The Dream of Perpetual Motion
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Imprisoned for life aboard a zeppelin that floats high above a fantastic metropolis, greeting-card writer Harold Winslow pens his memoirs. His only companions are the disembodied voice of Miranda Taligent, the only woman he has ever loved, and the cryogenically frozen body of her father, Prospero, the genius and industrial magnate who drove her insane. As Harold heads toward a last desperate confrontation with Prospero to save Miranda's life, he finds himself an unwitting participant in the creation of the greatest invention of them all: the perpetual motion machine. Beautifully written, stunningly imagined, and wickedly funny, Dexter Palmer's The Dream of Perpetual Motion is a heartfelt meditation on the place of love in a world dominated by technology.
THE DREAM OF PERPETUAL MOTION THE DREAM OF PERPETUAL MOTION Dexter Palmer St. Martin’s Press New York This is a work of fiction. All of the characters, organizations, and events portrayed in this novel are either products of the author’s imagination or are used fictitiously. THE DREAM OF PERPETUAL MOTION. Copyright © 2010 by Dexter Palmer. All rights reserved. Printed in the United States of America. For information, address St. Martin’s Press, 175 Fifth Avenue, New
the cable attached to the typewriter jerked his head backward, snapping his neck with a crack. Then he was gone. THIRTY That left the false tin men, and me. They stared at me, and I stared back at them, and none of us moved, and none of us said anything. Blood ran out of Prospero’s wound, covering my hands and my pants and my shoes, leaving a trail of red on the roof beneath me. In my arms he was breathing shallowly, his eyes closed, and smiling. We stood there, all of us silently, for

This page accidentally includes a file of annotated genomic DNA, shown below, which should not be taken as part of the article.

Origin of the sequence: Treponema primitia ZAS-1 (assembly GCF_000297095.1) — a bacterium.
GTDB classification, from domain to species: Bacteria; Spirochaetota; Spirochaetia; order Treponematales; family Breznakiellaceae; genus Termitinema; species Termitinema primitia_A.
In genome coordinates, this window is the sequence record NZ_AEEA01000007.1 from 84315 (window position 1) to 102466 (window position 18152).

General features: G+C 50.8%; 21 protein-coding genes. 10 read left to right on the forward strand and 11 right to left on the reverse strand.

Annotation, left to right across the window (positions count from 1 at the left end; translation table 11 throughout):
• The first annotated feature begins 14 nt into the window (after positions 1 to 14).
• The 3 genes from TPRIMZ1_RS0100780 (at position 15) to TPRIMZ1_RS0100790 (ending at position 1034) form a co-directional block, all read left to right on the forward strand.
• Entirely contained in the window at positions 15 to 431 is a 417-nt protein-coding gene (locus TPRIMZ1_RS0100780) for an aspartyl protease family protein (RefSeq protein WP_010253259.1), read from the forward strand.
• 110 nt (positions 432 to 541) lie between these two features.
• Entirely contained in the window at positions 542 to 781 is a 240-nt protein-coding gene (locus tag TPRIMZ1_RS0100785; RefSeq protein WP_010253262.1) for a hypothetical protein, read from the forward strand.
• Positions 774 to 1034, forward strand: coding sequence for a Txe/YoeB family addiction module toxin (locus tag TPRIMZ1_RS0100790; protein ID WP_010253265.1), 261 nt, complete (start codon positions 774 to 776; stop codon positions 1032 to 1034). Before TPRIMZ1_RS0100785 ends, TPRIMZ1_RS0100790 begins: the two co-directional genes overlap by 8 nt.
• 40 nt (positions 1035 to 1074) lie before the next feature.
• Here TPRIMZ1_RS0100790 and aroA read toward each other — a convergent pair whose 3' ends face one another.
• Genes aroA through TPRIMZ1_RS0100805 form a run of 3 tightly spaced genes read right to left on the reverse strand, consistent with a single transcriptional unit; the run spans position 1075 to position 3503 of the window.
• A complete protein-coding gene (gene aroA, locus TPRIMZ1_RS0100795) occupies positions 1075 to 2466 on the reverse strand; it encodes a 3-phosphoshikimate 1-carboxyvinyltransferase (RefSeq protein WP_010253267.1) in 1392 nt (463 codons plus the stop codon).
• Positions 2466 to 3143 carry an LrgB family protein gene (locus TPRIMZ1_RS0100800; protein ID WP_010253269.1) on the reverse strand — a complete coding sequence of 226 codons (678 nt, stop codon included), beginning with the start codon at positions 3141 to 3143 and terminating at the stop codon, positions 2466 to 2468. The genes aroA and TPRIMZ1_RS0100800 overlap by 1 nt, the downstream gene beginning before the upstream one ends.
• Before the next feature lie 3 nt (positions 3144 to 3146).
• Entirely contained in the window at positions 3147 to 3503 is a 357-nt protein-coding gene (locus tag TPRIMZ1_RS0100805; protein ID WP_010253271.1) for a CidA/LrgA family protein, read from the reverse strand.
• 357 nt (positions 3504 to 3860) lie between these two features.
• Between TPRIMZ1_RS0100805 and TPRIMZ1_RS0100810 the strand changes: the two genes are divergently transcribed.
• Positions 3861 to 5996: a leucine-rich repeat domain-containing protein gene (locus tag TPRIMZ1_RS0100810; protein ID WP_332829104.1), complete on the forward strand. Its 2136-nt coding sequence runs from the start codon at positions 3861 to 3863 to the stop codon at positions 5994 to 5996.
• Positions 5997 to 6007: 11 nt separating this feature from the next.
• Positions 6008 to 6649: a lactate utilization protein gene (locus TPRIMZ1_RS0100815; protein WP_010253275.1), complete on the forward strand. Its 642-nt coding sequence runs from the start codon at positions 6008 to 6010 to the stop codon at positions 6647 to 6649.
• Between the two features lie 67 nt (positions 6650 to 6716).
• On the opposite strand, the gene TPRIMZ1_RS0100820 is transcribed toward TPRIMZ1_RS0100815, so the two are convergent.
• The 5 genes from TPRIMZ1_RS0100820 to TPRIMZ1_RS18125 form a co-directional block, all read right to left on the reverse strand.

monster, and the son is a smaller version of his father, a monster as well. And the father and son do monstrous things together, like throwing around automobiles and knocking down buildings and breathing fire and biting the heads off innocent bystanders. Then on the climactic final panel, the son thanks his father for being a “monster of a dad!” and for making him a “monster of a son!” It was a big seller. It went into several printings. I know what little boys like. Little boys like monsters.
in love with a person, but only what we think that person is—more precisely, we fall in love with an image of a person that we create in our minds based on a few inconsequential traits: hair color; bloodline; timbre of voice; preference in music or literature. We are so quick to make a judgment on first sight, and it is so easy for us to decide that the object of our love is unquestionably perfect. And while people can only be human at best, these same fallible humans are more than capable of
more than strings of obsessive decorations. This may not be the worst of things. In all honesty, the primary purpose of this tale is to help me while away the time, since I’m sure that it will never be read—this zeppelin is not supplied with machines to duplicate and distribute texts, and this copy of my memoirs is doomed to be the only one. Still, at my best I take the same pride in what I’m writing that a carpenter might take in a well-constructed table, with a level surface and four legs of a